Northeast Region:

New England, Upstate New York:

(1) ME 2
(1) NH 2, VT 1
(4) MA 3,3,2,2
(1) RI 2
(2) CT 3,2
(4) NY 3,3,3,3

New York City-Philadelphia:

(6) NY 3,3,3,3,3,2
(5) NJ 3,3,3,2,2
(2) PA 3,3

Mid Atlantic:

(5) PA 3,3,3,2,2
(1) DE 1, MD 2
(2) MD 3,3
(1) WV 3
(1) DC 1, VA 2
(3) VA 3,3,3

Southeast Region:

South Atlantic:

(4) NC 3,3,3,3
(1) NC 1, GA 1
(2) SC 3,3
(4) GA 3,3,3,3
(2) FL 3,2

Florida, Gulf Coast:

(7) FL 3,3,3,3,3,3,2
(2) AL 3,3
(1) AL 1, MS 1
(1) MS 3
(2) LA 3,3

Texas, Arkansas:

(1) LA 1, AR 1
(1) AR 3
(11) TX 3,3,3,3,3,3,3,3,3,3,2

Midwest:

Ohio, Tennessee, Indiana, Kentucky

(6) OH 3,3,3,3,3,3
(2) KY 3,3
(3) TN 3,3,3
(2) IN 3,3

Illinois, Michigan

(7) IL 3,3,3,3,3,3,2
(5) MI 3,3,3,3,3
(1) IN 3

West North Central

(4) MO 3,2,2,2
(3) WI 3,3,2
(3) MN 3,3,2
(1) ND 1, SD 1
(2) IA 3,2

West

Mountains, Plains

(1) NE 3
(1) KS 3
(1) KS 1, OK 2
(1) OK 3
(1) NM 3
(3) CO 3,2,2
(1) WY 1, MT 1
(1) UT 3
(3) AZ 3,3,2

Northwest

(1) NV 3
(1) ID 2
(3) WA 3,3,3
(2) OR 3,2
(1) HI 2, AK 1
(5) CA 3,3,3,3,3

California

(13) 3,3,3,3,3,3,3,3,3,3,3,3,2

Schedule:

Each region has one election per month, with each region having a random week within the month.

January.  One cluster from each region, drawn randomly.

February: Two clusters from each region (from two subregions not used in January).

March: Three clusters from each region (one from each subregion).

At this point there are 11 clusters remaining in each subregion.  Re-aggregate the remaining CDs in each subregion (typically 30 to 33), and divide into 3 superclusters of 10 or 11 CDs.

April: Three superclusters from each region, one from each subregion.

May: Three superclusters from each region, one from each subregion.

June: Three superclusters from each region, one from each subregion.

So each week in January would have 2 to 3 CDs; in February 5 or 6; in March, 8 or 9;  In April through June from 30 to 33.
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bhouston79
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« Reply #2 on: December 09, 2008, 07:29:15 am »
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I think that politicians would somewhat ignore the single CD elections, and focus on 1st regional primary.  They aren't going to get that much of a boost out of one CD.

So an alternate version, divide the country into 4 regions, and then subdivide those further into 3 sub-regions.  Each sub-region would have 13 clusters of 2 or (mostly 3) CD's. . . .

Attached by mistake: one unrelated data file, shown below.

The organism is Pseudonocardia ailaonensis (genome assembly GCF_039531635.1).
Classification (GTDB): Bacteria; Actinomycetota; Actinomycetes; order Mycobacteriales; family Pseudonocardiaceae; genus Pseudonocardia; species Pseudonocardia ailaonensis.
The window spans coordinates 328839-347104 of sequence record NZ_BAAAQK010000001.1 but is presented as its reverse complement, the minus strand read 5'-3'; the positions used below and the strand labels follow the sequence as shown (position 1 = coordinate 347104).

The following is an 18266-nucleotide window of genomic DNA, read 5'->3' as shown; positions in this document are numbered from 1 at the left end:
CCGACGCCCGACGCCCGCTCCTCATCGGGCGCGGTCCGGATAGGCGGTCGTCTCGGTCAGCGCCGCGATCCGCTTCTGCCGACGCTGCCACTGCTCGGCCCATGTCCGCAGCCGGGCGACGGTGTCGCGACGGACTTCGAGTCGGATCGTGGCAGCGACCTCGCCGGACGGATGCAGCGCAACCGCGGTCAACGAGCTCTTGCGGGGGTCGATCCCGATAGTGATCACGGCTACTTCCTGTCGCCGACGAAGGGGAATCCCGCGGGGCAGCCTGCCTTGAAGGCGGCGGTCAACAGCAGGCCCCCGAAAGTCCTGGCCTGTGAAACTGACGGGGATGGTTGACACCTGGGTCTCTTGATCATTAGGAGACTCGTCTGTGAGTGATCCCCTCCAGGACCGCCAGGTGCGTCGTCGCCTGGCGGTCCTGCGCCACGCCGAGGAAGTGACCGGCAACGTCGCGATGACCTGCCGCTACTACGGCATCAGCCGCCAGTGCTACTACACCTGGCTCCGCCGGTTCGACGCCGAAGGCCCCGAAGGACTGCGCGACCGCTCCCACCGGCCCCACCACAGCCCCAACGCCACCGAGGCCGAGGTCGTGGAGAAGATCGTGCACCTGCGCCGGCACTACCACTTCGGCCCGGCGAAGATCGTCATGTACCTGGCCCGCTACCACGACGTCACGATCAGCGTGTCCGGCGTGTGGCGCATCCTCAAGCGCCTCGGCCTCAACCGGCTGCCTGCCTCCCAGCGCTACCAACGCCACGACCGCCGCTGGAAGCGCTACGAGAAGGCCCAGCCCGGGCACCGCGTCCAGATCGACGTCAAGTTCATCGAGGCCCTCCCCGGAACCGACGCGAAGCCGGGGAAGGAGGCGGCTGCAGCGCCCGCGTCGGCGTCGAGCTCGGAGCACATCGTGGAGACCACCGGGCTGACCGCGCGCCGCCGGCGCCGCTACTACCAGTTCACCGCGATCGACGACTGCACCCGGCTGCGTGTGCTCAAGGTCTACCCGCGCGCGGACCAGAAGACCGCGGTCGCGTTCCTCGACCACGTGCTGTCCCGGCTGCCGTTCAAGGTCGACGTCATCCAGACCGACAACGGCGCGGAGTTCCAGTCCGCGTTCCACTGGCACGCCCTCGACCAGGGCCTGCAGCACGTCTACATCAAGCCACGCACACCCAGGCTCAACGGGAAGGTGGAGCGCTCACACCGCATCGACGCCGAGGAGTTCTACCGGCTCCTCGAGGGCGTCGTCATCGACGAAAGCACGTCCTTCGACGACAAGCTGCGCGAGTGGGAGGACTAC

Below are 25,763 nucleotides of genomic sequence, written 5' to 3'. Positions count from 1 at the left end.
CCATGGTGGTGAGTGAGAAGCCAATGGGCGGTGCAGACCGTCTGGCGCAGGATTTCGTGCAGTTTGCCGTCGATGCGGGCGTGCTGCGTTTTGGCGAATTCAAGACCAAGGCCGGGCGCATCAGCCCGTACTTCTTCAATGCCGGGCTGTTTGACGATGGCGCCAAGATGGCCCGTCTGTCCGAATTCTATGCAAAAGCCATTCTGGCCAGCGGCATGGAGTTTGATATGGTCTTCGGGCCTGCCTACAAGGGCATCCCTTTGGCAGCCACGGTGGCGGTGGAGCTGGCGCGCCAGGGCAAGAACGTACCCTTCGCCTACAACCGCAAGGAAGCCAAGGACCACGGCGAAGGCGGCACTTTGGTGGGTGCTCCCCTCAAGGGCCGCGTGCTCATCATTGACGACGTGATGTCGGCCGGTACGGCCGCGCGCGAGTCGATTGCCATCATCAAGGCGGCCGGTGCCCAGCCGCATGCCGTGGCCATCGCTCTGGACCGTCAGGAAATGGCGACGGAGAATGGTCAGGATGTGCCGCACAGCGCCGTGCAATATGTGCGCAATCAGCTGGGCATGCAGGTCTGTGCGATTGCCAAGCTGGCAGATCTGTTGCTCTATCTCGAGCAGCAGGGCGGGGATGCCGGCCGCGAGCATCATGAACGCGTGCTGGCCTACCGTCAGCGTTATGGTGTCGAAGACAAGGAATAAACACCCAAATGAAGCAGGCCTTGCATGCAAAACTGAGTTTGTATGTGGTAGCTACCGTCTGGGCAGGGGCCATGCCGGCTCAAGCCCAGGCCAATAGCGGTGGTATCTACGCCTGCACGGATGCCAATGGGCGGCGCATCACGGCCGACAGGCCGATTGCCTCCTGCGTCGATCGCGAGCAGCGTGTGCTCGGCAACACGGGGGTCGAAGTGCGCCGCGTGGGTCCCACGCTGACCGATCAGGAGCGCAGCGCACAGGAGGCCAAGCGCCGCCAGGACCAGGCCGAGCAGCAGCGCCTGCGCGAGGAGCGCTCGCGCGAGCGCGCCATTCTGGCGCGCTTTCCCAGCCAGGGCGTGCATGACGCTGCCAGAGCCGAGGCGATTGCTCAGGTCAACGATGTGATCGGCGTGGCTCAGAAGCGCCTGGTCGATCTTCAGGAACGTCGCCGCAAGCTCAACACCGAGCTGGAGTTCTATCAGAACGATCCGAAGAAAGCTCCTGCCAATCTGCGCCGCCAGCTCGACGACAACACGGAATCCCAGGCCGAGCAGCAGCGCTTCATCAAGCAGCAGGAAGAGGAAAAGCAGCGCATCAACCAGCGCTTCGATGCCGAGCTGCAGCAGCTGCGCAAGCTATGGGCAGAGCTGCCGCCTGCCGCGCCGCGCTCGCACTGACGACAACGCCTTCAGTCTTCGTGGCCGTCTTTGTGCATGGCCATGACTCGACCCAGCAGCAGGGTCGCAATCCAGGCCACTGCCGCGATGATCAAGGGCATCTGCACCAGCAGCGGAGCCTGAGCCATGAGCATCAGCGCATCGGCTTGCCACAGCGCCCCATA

Schedule:

Each region has one election per month, with each region having a random week within the month.

January.  One cluster from each region, drawn randomly.

February: Two clusters from each region (from two subregions not used in January).

March: Three clusters from each region (one from each subregion).

At this point there are 11 clusters remaining in each subregion.  Re-aggregate the remaining CDs in each subregion (typically 30 to 33), and divide into 3 superclusters of 10 or 11 CDs.

April: Three superclusters from each region, one from each subregion.

May: Three superclusters from each region, one from each subregion.

June: Three superclusters from each region, one from each subregion.

So each week in January would have 2 to 3 CDs; in February 5 or 6; in March, 8 or 9;  In April through June from 30 to 33.

That's an interesting suggestion, and you may be right about using 2 or 3 Congressional Districts rather than just one.  As long as we can somehow keep the retail aspect of Presidential primaries while at the same time allowing said retail politics to occur in parts of this nation other than Iowa and New Hampshire for a change.
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Franzl
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« Reply #3 on: December 15, 2008, 08:16:56 am »
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Forgive my ignorance....but what would be the problem with a same-day primary for alle states....like in the GE?
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Хahar
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« Reply #4 on: December 15, 2008, 05:49:18 pm »
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It's too obvious.
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defe07
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« Reply #5 on: December 16, 2008, 12:49:01 pm »
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After days of thinking over, I've come up with my plan. It uses California as the ceiling as to how many states with Electoral Votes no more than those of the largest state, which is California in this case. Here's how it would work:

1)   CA (55)
2)   WA, OR, HI, AK, NV, AZ, UT, ID, WY, MT (55)
3)   CO, NM, TX, OK (55)
4)   KS, NE, SD, ND, MN, WI, IA, MO (55)
5)   MS, LA, AR, TN, KY (40)
6)   ME, NH, VT, RI, CT, NJ, DE (52)
7)   NY, PA (52)
Cool   MD, WV, NC, VA, SC, DC (54)
9)   GA, FL, AL (51)
10)   IL, IN (32)
11)   OH, MI (37)

Of course, there would be no specific order. This plan would have to be re-adjusted every 10 years, just like the census. This proposal would have 11 primary/caucus weeks, hopefully with a 1 week spread in between them.

For example:

1st week in Jan
3rd week in Jan
5th week in Jan
2nd week in Feb
4th week in Feb
1st week in Mar
3rd week in Mar
5th week in Mar
2nd week in Apr
4th week in Apr
1st week in May
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A proud Floridian moderate libertarian that believes in small government.